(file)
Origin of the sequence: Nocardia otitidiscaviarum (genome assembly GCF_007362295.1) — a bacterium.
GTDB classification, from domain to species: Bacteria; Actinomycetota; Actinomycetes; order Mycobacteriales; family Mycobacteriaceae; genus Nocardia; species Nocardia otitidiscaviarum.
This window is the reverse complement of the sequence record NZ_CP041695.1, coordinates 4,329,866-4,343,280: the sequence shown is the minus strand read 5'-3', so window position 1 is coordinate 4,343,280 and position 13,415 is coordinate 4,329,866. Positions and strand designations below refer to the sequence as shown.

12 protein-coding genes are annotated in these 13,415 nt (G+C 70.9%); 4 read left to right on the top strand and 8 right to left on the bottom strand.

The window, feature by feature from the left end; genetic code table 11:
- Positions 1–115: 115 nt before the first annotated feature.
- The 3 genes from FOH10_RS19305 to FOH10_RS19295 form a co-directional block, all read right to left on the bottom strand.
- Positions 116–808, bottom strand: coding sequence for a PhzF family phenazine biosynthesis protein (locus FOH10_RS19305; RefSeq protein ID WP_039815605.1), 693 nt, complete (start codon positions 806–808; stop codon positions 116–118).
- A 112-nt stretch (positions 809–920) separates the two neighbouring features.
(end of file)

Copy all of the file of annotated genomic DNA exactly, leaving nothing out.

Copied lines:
Origin of the sequence: Nocardia otitidiscaviarum (genome assembly GCF_007362295.1) — a bacterium.
GTDB classification, from domain to species: Bacteria; Actinomycetota; Actinomycetes; order Mycobacteriales; family Mycobacteriaceae; genus Nocardia; species Nocardia otitidiscaviarum.
This window is the reverse complement of the sequence record NZ_CP041695.1, coordinates 4,329,866-4,343,280: the sequence shown is the minus strand read 5'-3', so window position 1 is coordinate 4,343,280 and position 13,415 is coordinate 4,329,866. Positions and strand designations below refer to the sequence as shown.

12 protein-coding genes are annotated in these 13,415 nt (G+C 70.9%); 4 read left to right on the top strand and 8 right to left on the bottom strand.

The window, feature by feature from the left end; genetic code table 11:
- Positions 1–115: 115 nt before the first annotated feature.
- The 3 genes from FOH10_RS19305 to FOH10_RS19295 form a co-directional block, all read right to left on the bottom strand.
- Positions 116–808, bottom strand: coding sequence for a PhzF family phenazine biosynthesis protein (locus FOH10_RS19305; RefSeq protein ID WP_039815605.1), 693 nt, complete (start codon positions 806–808; stop codon positions 116–118).
- A 112-nt stretch (positions 809–920) separates the two neighbouring features.